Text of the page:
49

Chistiaan Huygens in 1656 is the first documented evidence. The invention of the telescope limits this to after 1610. Since Galileo was the first to observe such objects, it was Kepler who in 1611 called them satellites in his Narratio de observatis a se quatuor Iovis Satellitibus erronibus. Which is about 'the Satellites wandering about Jupiter'. The ...


28

Firstly, it is important to be aware that our understanding of the civilisations and culture of Pre-Columbian America is far from complete. Secondly, I don't propose to attempt to cover every civilisation, so this will - at best - be only a partial answer. However, with those caveats: As far as I am aware, we have no evidence that any pre-Columbian ...


24

A publication from 1665, Philosophical Transactions, in an article which tosses about names like Huygens and Cassini, has a discussion concerning a publication by Giuseppe Campani. This article discusses the similarity between Earth's moon and the satellites observed around Saturn and Jupiter, including a transition in terminology in the middle of the ...


15

I think there are these reasons: Around the time of its decline, Chinese philosophy was quasi-religious, and exclusionary. That is, Mohism was actively suppressed by regimes that adopted other philosophies, such as Confucianism. Some of its doctrines became obsolete Some of its doctrines were absorbed by the other philosophies Exclusion Mohism arose ...


14

Nobody so far has pointed out the obvious: The first people to believe that slavery was evil and wrong were probably discontented slaves (as opposed to contented slaves). I would guess that nobody was as likely to notice and disapprove of his boss's unjust treatment of him as a slave would be. In ancient Rome the First Servile War was in Sicily from 135 ...


12

I think the best examples are provided by post-WW1 emancipation of women in some Muslim countries. The most salient episodes are Turkey (where Mustafa Kemal made women abandon hijab by requiring that prostitutes wear them) and Iran (where police removed hijabs by force). The result was that by 1970-ies women wore miniskirts and were going to colleges in ...


8

The quote refers to two things about Lord Acton. First, he was anything but prolific as an author: He is notorious for having rising to the heights of the historical profession without actually writing a book; the only work published in book form during his lifetime was his inaugural lecture when he became Regius professor of history at Cambridge.1 ...


7

Has its accuracy changed since? North Vietnam won over South Vietnam. Taliban won over Northern Alliance prior to US getting involved in 2001 Hezbollah effectively won against everyone (forced Israeli withdrawal from Lebanon, and squeezed 'liberals' out of Lebanese politics). Depending on your definition of liberal, theocrats won in Iran in 1979. ...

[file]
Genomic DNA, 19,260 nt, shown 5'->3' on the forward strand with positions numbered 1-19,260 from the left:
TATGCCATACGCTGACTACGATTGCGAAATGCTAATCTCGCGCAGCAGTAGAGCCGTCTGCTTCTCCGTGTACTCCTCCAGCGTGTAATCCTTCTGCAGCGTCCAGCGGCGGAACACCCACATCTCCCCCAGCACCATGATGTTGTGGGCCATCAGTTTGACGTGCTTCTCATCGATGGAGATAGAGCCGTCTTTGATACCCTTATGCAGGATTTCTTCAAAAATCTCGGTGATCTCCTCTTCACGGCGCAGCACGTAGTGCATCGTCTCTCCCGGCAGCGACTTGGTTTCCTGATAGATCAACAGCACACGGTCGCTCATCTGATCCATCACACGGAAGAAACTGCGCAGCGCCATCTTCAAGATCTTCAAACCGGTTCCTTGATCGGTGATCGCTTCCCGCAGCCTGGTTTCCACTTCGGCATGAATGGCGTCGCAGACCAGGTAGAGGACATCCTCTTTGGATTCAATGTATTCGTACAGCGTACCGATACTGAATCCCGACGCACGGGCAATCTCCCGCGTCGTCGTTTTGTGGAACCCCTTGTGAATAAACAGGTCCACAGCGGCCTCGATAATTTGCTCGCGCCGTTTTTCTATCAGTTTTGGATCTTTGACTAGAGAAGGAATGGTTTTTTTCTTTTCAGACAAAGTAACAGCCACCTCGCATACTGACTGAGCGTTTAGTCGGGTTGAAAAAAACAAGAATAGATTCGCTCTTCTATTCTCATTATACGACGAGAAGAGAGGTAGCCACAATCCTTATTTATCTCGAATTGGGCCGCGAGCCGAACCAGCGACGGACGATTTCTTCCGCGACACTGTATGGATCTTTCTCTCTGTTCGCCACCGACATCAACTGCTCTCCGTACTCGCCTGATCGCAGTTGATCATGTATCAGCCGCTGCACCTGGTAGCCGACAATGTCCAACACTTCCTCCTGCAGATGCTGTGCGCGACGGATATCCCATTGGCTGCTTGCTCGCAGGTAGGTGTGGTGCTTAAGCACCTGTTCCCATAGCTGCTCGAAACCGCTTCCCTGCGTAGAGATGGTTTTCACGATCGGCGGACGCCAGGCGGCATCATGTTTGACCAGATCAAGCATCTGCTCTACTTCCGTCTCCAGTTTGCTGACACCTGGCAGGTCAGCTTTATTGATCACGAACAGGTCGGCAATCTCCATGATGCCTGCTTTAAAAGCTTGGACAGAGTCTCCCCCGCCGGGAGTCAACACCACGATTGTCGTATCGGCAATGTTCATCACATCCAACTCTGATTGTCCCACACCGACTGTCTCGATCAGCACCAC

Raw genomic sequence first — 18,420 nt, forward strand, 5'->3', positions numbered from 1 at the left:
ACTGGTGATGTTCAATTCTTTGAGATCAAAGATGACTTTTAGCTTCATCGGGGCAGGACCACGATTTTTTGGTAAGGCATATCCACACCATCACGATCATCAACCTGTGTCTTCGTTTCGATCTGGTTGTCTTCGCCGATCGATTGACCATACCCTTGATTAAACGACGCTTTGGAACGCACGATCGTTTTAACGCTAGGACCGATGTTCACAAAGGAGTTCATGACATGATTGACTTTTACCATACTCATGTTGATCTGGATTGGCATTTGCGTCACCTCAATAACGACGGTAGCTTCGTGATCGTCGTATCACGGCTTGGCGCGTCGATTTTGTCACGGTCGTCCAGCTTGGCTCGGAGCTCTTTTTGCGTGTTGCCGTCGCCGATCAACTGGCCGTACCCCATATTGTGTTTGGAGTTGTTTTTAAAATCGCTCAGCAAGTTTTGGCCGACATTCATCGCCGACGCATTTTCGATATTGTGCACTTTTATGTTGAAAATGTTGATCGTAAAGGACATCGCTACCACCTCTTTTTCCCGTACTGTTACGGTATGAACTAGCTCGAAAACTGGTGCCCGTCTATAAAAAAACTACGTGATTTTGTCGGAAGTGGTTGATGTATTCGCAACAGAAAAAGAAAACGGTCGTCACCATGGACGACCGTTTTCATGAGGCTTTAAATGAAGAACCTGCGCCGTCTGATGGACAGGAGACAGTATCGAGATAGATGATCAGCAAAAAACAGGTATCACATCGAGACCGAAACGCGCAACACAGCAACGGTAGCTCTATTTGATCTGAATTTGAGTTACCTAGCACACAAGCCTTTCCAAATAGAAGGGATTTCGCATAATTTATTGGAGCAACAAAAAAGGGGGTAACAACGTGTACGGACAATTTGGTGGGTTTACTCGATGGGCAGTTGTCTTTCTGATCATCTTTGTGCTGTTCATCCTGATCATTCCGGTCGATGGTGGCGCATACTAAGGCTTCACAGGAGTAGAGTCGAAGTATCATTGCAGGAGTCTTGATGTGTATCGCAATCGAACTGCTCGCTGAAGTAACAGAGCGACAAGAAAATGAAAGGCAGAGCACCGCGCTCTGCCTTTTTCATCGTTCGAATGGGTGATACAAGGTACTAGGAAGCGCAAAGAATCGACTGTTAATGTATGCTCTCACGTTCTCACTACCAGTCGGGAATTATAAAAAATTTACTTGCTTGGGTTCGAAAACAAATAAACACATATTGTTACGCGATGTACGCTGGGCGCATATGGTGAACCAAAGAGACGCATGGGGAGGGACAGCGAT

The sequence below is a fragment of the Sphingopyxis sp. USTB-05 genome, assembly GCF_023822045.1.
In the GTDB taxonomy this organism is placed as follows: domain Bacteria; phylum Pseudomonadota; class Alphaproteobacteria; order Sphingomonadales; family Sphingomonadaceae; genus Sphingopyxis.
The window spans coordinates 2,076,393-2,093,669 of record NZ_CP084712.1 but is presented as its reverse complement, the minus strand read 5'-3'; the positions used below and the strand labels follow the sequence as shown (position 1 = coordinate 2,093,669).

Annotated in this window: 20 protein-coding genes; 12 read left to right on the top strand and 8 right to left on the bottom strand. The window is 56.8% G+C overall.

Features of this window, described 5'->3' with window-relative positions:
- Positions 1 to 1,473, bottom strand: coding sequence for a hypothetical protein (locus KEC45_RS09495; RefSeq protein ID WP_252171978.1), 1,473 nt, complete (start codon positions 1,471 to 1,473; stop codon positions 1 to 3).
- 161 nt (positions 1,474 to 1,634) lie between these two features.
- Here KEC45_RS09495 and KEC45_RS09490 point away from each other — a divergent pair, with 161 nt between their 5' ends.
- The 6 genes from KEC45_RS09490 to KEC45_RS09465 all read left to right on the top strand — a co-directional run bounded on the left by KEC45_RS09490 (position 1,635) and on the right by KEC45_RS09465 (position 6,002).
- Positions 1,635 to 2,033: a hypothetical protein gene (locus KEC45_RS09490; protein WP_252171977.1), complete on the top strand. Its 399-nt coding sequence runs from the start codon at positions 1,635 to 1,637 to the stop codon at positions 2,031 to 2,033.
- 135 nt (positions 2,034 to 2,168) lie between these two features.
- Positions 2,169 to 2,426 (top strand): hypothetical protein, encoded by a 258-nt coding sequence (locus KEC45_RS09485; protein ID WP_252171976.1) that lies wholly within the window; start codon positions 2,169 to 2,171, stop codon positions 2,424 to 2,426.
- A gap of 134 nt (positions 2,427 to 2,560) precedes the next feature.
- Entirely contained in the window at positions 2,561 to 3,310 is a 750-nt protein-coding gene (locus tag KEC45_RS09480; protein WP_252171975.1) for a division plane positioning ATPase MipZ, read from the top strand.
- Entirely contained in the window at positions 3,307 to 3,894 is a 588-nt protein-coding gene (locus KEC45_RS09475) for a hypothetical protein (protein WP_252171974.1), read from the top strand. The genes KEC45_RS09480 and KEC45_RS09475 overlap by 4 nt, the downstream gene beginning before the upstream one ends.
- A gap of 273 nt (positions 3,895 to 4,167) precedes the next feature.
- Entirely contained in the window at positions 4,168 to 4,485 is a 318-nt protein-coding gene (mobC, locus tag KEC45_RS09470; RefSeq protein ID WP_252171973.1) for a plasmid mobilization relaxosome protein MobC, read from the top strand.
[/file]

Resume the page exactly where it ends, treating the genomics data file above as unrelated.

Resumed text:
7

What about Hammurabi's Code of Laws dating to before 1750 BCE, from the Epilogue of which the following quotes are taken: ...then Anu and Bel called by name me, Hammurabi, the exalted prince, who feared God, to bring about the rule of righteousness in the land, to destroy the wicked and the evil-doers; so that the strong should not harm the weak; so that I ...


7

Counterexamples: Spanish Civil War: one can argue that republicans were more liberal Chinese Civil War: one can argue that kuomitang was more liberal Russian Civil War: some anti-bolshevik factions were fighting under the slogan of support of the Russian Constituent Assembly - more liberal WW2: one can easily argue that USSR was less liberal than the 3rd ...


7

Its an interesting thesis. The problem is that "important" out he left himself essentially makes it a No true Scottsman argument. In other words, it isn't really a falsifiable statement. Any counter-argument I could possibly make can be dismissed as "not really an important war" (or failing that, you could try to argue against the liberality/fanacisim of the ...


7

It depends on which document written by a philosopher or equivalent secular agitator was the first to be co-opted by the secular revolutionaries of Europe (or elsewhere) and hence become a political document in its own right. Since ancient civic philosophies can become religions, Confucius' writings may not qualify as a political document in the fashion you ...


6

There are branches in philosophy and sociology of science that talk about Mode 1 vs. Mode 2 of scientific production. Mode 1 is the "classic" form of research, perfomed mostly in academia and driven by a linear improve-the-state-of-knowledge mentality that science has defined as its ethos for the last couple of centuries. Wikipedia defines it as: ...


6

I'll answer this with a firm, clear, "yes and no." First, in an important sense the question answers itself: for a shift to be seen as large scale, it will usually have to be big enough that it can't be reversed. If it can be reversed, then history will probably look back and say that it was just a small movement that ultimately failed. (Can you really ...


5